Thinking along this line we end up with the following:


Things is a stand in for anything that can be stored in the container at any given time...

So to use it we state what we want to store in the container when we are about to use it as follows:


And that my friend is the idea behind the notion of generics...
 
Michael Quatrani
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Thanks for the analogies and the code. I do understand that in concept, why rewrite your code for every type when you can make it generic. Voila, less work but then you must be cautious about type errors. What I'm really having trouble wrapping my head around is how to implement a data structure over a binary search tree (isn't a binary search tree a structure in and of itself like a linked list etc.??). I have found other examples and am working my way through but it is confusing at the moment.

I feel like I need to take a separate Queue class (bear in mind i'm not using the api for this stuff) or a Node class from a linked list, or even a simple array and use that to store some data (say some ints for simplicity) Then, I have to pass those objects into my BTNode class and then I can generate a tree and work from there. I am just not sure how everything interacts with each other. And, I am having a really hard time visualizing what is going on.

For example take this code



I don't get any errors here... but this is obviously incorrect. I don't understand what the starting point is for initializing the tree. Or, is the idea that I have an unsorted array or something and then I can put those values in a tree and they will populate the tree according to the rules for a binary search tree. In other words it determines where things belong so that we can search (more quickly) according to the rules of the tree later.

I realize I am all over the place here, but, I would really like to start experimenting with the code to get a grasp of how it is supposed to work. That is kinda hack-y, but, reading doesn't do me much good.. playing with code and then trying to write it from memory is really what solidifies my understanding of these concepts.
 
Rico Felix
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So its the data structure in particular and not generics you are having problems comprehending... I see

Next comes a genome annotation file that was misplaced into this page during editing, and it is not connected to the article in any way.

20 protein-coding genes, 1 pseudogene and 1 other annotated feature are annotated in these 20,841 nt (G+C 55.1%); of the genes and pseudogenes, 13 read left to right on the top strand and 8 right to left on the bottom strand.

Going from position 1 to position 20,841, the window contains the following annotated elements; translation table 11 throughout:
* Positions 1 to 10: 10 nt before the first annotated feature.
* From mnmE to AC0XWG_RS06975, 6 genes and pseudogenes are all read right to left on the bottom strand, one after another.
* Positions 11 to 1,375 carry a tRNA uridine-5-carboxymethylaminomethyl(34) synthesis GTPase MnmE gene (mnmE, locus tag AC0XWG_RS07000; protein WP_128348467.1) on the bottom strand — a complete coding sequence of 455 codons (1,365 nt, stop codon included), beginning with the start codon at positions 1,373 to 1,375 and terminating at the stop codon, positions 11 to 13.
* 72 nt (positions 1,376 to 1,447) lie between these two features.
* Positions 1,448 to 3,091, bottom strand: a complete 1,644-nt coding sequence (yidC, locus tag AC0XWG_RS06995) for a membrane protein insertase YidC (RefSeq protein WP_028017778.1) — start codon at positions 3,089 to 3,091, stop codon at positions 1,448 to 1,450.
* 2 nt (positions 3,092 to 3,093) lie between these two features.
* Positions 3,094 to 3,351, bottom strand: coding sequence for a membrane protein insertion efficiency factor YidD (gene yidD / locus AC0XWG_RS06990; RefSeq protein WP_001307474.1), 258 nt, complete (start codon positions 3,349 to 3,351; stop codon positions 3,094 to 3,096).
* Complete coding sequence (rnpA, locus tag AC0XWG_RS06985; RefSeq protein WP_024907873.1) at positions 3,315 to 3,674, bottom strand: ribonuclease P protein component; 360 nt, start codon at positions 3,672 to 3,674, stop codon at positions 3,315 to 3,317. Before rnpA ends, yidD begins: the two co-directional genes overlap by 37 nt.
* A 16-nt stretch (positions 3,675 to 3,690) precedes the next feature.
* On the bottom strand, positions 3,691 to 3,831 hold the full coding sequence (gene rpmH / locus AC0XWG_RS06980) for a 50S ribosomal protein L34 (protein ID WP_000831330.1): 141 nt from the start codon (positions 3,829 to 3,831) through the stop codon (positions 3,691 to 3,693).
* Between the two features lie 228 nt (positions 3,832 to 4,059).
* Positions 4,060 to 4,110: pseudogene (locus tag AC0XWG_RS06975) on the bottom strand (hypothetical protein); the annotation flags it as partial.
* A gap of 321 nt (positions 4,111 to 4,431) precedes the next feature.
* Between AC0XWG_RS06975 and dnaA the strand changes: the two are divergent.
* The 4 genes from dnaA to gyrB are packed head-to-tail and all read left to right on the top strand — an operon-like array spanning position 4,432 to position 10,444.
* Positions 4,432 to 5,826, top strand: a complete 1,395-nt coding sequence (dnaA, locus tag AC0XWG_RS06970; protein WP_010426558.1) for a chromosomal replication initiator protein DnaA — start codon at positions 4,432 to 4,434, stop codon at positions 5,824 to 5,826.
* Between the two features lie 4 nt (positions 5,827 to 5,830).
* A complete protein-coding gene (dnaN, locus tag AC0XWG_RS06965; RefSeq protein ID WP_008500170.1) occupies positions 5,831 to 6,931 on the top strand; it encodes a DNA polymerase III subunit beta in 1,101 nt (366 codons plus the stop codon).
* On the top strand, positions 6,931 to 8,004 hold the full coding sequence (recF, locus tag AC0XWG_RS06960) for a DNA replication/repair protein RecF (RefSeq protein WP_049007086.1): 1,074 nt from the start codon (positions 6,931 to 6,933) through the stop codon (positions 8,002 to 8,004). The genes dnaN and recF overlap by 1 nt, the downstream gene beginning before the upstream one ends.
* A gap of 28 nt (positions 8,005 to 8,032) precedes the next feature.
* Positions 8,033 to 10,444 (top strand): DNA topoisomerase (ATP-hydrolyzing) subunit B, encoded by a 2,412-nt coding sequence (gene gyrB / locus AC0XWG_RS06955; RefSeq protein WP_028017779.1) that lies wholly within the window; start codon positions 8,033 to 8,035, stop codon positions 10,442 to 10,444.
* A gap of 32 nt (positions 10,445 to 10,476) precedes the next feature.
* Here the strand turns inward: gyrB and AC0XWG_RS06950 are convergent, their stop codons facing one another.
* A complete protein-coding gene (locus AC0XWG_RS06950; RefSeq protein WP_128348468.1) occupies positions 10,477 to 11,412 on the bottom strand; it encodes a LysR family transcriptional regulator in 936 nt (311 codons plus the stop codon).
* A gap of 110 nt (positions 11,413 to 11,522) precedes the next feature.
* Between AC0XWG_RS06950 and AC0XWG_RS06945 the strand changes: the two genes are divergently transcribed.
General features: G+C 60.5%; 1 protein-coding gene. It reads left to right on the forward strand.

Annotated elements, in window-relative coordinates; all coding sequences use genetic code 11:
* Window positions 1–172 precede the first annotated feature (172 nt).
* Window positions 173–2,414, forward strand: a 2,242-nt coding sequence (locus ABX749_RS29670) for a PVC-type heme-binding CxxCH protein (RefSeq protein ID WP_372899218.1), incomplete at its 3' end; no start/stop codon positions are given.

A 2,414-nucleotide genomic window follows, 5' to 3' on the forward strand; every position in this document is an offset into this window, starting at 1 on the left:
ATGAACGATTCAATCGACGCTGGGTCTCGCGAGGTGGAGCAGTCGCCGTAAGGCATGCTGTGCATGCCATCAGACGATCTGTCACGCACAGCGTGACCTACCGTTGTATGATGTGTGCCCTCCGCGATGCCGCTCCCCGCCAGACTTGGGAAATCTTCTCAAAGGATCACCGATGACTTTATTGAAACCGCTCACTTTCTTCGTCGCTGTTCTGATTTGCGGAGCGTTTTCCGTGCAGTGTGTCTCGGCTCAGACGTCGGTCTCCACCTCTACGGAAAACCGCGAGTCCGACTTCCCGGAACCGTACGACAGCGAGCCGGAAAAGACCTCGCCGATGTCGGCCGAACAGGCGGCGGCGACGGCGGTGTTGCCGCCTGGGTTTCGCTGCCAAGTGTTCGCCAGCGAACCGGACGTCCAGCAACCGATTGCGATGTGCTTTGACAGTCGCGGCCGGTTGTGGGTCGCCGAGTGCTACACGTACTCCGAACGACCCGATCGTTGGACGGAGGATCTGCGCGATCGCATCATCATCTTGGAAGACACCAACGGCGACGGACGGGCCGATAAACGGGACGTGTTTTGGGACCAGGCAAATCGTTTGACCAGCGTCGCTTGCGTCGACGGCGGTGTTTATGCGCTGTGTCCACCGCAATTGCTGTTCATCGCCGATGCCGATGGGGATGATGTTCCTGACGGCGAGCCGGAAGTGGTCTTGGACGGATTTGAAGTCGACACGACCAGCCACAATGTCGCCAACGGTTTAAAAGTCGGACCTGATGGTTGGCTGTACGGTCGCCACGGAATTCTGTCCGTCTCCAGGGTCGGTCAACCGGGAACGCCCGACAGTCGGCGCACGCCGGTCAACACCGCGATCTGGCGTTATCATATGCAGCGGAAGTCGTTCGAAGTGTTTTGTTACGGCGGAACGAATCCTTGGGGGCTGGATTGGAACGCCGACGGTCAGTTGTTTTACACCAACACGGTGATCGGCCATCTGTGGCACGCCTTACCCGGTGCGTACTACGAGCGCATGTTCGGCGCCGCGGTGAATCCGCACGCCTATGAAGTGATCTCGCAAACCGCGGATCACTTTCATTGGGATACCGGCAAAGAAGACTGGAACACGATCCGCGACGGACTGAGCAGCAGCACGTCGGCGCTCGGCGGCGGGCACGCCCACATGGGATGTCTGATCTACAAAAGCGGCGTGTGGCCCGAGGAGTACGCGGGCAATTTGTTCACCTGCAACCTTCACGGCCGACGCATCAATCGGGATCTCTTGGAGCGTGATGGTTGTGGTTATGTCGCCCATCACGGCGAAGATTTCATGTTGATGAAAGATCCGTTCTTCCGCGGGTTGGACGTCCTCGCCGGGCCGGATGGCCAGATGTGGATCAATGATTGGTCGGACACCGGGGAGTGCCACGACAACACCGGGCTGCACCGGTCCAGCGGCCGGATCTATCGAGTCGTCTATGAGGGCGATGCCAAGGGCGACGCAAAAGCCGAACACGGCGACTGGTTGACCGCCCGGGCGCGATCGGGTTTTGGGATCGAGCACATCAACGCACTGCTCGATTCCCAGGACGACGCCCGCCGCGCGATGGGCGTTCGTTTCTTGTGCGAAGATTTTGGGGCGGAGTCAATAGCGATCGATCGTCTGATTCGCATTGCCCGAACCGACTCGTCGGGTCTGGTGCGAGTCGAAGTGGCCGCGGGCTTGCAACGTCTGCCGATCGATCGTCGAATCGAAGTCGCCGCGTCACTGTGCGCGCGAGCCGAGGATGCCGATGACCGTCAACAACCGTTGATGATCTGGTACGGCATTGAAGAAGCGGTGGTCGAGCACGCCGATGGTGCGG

A binary search tree is simply a tree turned upside down that's used for fast look-up... And yes its a self referential type

If you go outside and observe a physical tree carefully you would realize that's what you are trying to implement virtually in software...

A tree starts at the root and when it reaches at joint, it spans out in different directions creating alternative paths... Think of it as if you were an ant or some small creature trying to go up a tree to get to something... You have to start at the root and when you reach a joint decide which of the alternative paths to choice from to get to your destination...

The only difference with the real tree and the virtual tree is that the virtual tree is refined in the case of a binary tree to split into only two alternative parts when you reach a joint...

The specification for a binary search tree states that you insert an element at the root... lets use the number 7

When you want to insert another value into the tree (the tree grows) you make considerations... If the current value you would like to insert is greater than the value at the joint you insert the element to the right (a branch shoots out from the joint heading to the right), if its a lesser value then you insert it to the left (a branch shoots out from the joint heading to the left)...

So it goes as follows:
7 <- root
Would like to insert 9 which is greater than 7 so insert it into the right branch
Would like to insert 4 which is less than 7 so insert it into the left branch
Would like to insert 15 which is greater than 7 so go up the right branch which we find a 9 which is less than 15 so insert 15 into a new branch on the right

Follow this logic until you end up with a tree full of branches...

The branches containing 4 and 15 would be considered as a leaves since it does not go on any further... Just like a real tree where a leaf does not have any further extensions...